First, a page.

Billed, quite accurately, as ‘China’s first sex shop comedy’, “Red Light Revolution” marks the directorial debut of Australian born Sam Voutas, who also scripted as well as playing a small role as a Western porn baron. Long time Beijing resident Voutas, who mainly plies his trade as an actor, appearing in the likes of Lu Chan’s superb “City of Life and Death”, spent years bringing the film to the screen, working with local crews and actors.
As well as proving extremelly popular via online video websites in China, the film has been enjoying considerable success on the international festival circuit over the last few years, from winning Best Unproduced Screenplay at Australia’s 2008 Inside Film Awards to more recently picking up the Audience Award at the 2011 Terracotta Film Festival in London. Terracotta have since picked up the film for distribution in the UK, with a nationwide cinema campaign currently underway and a DVD release coming in February 2012.
Zhao Jun stars as portly Beijinger, Shunzi, who starts the film with a run of bad luck, being fired from his job as a taxi driver, losing his wife to another man, and having to move in with his elderly parents (Tian Huimin and Ji Qing). After trying his luck in a couple of embarrassing positions, he meets an old classmate called Jiang (Jiang Xiduo), who tells him that he has made a great deal of money by selling sex toys. Although Shunzi is understandably worried that his parents will lose face, he lets Jiang set him up with a flamboyant Japanese promoter called Iggy (Masanobu Otsuka), who agrees to supply him with stock, promising to pay him back with his profits. Teaming with Lili (Vivid Wang), a young woman he meets while working in a supermarket, the two use her grandmother’s old shop as their base, only to find that the surrounding neighbourhood is extremely conservative and populated mainly by the elderly.
Although made by a writer director who might be perceived as a foreigner, “Red Light Revolution” feels wonderfully authentic, with a great many observations about everyday life in Beijing, paying great attention to small details. Although the subject matter may sound like some kind of taboo challenging excuse for crudeness, it’s handled with charming humour and is certainly relevant, given the facts that Beijing has more than 2000 sex shops, a number which is increasing almost daily, and that China manufactures more than 70% of the world’s sex toys. Mainly shot in a traditional hutong neighbourhood, the film has a naturalistic look, and never feels touristy or as if it is pandering to the western market through exoticism – indeed one of its greatest achievements is that it feels truly universal, and made for locals and export alike.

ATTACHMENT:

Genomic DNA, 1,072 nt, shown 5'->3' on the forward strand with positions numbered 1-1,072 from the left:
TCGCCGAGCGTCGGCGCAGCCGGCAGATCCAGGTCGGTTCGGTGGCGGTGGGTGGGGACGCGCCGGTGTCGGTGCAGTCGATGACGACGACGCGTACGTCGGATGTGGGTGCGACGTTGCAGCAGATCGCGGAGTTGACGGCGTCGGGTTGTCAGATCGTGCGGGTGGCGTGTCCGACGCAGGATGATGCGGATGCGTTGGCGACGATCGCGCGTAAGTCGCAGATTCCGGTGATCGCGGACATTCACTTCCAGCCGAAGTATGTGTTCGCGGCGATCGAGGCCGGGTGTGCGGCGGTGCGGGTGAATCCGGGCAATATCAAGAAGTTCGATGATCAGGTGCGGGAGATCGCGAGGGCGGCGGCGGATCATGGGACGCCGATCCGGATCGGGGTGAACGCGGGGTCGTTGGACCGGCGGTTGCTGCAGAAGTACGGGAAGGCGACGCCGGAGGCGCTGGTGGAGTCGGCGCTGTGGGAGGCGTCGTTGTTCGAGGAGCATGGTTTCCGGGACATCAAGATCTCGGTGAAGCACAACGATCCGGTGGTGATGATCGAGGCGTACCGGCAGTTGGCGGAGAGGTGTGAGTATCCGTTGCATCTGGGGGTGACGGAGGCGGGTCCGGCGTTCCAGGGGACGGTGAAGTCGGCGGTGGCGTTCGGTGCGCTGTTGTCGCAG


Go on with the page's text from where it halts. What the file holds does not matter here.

At heart the film is a fairly straightforward underdog story, with Zhao Jun excellent as the likeable, everyman protagonist struggling to get ahead and against authority, here personified by on elderly communist party neighbourhood watch busybody. As such, though it does feature some social commentary and satire, dealing with changing attitudes in Chinese society towards money and self interest, the film is light hearted rather than combative, and never takes any of the easy pot-shots that might have been expected. Instead, Voutas focuses on problems faced by average people in dealing with bureaucracy, relationships and the need to get ahead, and this all works very well, with the film never having an obvious outsider feel.
Best of all, the film is amusing throughout, with some genuinely hilarious moments scattered throughout its short though engrossing running time. Voutas has a winningly deadpan style that successfully mixes Chinese culture with Western indie comedy sensibilities in a way which very few other films from either Hollywood or Asia have managed. Relying mainly on a witty script, the film only features a few touches of slapstick, with much of its humour stemming from the highly effective cast. Although it does pack in plenty of gags relating to blow up dolls, vibrators and more, the film is really quite harmless, with a playful rather than explicit or exploitative sexual aspect which fits well with its themes.
An amusing take on economics and embarrassment, “Red Light Revolution” makes for very amiable and entertaining viewing indeed, and the film should be enjoyed by audiences of all tastes. Voutas shows a keen and humanistic eye as both writer and director, and it must be hoped that the film will coninue its slowly snowballing success, as more of the same would certainly be welcome.
Sam Voutas (director) / Sam Voutas (screenplay)
CAST: Jun Zhao … Shunzi
Vivid Wang … Lili
Xiduo Jiang … Jiang
Masanobu Otsuka … Iggy
Tess Liu … Tai Tai